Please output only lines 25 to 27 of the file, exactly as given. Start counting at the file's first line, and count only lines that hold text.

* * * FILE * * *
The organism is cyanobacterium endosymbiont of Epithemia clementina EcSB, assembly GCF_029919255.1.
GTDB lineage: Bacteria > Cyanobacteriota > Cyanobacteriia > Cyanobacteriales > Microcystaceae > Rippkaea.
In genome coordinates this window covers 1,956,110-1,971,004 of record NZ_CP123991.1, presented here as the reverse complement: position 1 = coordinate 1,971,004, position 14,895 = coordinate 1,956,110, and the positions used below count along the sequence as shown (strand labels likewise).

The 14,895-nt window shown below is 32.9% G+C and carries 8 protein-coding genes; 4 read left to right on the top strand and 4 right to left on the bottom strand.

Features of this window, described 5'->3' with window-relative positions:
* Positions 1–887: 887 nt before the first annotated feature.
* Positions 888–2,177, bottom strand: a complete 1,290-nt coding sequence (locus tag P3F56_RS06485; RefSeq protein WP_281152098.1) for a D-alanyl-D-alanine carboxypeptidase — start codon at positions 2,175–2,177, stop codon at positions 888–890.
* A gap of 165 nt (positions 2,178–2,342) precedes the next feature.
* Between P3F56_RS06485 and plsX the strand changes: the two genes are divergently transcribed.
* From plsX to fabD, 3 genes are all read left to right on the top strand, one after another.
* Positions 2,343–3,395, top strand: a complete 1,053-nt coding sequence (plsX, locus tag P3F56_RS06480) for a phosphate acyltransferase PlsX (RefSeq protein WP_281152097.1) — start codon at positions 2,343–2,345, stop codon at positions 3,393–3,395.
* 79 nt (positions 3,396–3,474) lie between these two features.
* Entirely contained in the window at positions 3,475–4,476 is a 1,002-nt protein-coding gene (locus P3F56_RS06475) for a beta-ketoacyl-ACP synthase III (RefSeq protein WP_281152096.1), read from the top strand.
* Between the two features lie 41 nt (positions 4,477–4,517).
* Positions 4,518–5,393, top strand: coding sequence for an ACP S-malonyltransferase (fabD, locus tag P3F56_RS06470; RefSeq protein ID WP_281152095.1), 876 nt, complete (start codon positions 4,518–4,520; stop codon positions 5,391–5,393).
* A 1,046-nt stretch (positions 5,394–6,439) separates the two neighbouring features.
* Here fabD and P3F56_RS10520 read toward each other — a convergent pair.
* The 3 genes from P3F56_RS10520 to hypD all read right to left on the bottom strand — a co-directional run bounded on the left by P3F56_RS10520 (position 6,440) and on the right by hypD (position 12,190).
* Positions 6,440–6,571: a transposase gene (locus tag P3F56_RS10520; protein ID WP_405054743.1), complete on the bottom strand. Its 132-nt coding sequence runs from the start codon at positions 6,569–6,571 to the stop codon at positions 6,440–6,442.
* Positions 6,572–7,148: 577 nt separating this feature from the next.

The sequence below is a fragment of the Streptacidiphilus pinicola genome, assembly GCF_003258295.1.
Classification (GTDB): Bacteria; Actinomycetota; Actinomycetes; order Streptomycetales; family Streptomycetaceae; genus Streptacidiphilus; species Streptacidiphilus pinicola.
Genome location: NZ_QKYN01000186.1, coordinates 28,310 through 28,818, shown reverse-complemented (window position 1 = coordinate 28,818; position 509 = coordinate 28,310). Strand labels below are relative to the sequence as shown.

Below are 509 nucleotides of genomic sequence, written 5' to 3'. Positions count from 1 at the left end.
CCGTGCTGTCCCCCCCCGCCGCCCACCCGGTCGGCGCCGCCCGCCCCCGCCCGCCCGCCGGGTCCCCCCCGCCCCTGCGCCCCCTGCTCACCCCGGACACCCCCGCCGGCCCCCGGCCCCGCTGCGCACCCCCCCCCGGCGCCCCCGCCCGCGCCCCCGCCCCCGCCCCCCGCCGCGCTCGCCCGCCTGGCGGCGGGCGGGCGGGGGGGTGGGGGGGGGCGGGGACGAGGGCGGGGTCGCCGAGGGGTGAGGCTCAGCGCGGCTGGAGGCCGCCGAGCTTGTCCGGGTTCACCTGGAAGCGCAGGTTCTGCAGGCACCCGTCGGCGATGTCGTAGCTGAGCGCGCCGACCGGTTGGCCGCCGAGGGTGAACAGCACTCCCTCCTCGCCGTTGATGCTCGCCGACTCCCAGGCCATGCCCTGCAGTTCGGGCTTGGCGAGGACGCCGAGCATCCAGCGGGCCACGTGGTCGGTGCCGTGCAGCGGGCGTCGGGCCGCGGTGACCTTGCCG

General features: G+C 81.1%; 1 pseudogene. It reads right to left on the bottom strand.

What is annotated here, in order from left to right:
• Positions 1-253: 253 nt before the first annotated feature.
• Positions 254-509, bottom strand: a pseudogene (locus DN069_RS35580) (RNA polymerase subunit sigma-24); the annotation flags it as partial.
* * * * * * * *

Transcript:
CCGTGCTGTCCCCCCCCGCCGCCCACCCGGTCGGCGCCGCCCGCCCCCGCCCGCCCGCCGGGTCCCCCCCGCCCCTGCGCCCCCTGCTCACCCCGGACACCCCCGCCGGCCCCCGGCCCCGCTGCGCACCCCCCCCCGGCGCCCCCGCCCGCGCCCCCGCCCCCGCCCCCCGCCGCGCTCGCCCGCCTGGCGGCGGGCGGGCGGGGGGGTGGGGGGGGGCGGGGACGAGGGCGGGGTCGCCGAGGGGTGAGGCTCAGCGCGGCTGGAGGCCGCCGAGCTTGTCCGGGTTCACCTGGAAGCGCAGGTTCTGCAGGCACCCGTCGGCGATGTCGTAGCTGAGCGCGCCGACCGGTTGGCCGCCGAGGGTGAACAGCACTCCCTCCTCGCCGTTGATGCTCGCCGACTCCCAGGCCATGCCCTGCAGTTCGGGCTTGGCGAGGACGCCGAGCATCCAGCGGGCCACGTGGTCGGTGCCGTGCAGCGGGCGTCGGGCCGCGGTGACCTTGCCG

General features: G+C 81.1%; 1 pseudogene. It reads right to left on the bottom strand.

What is annotated here, in order from left to right: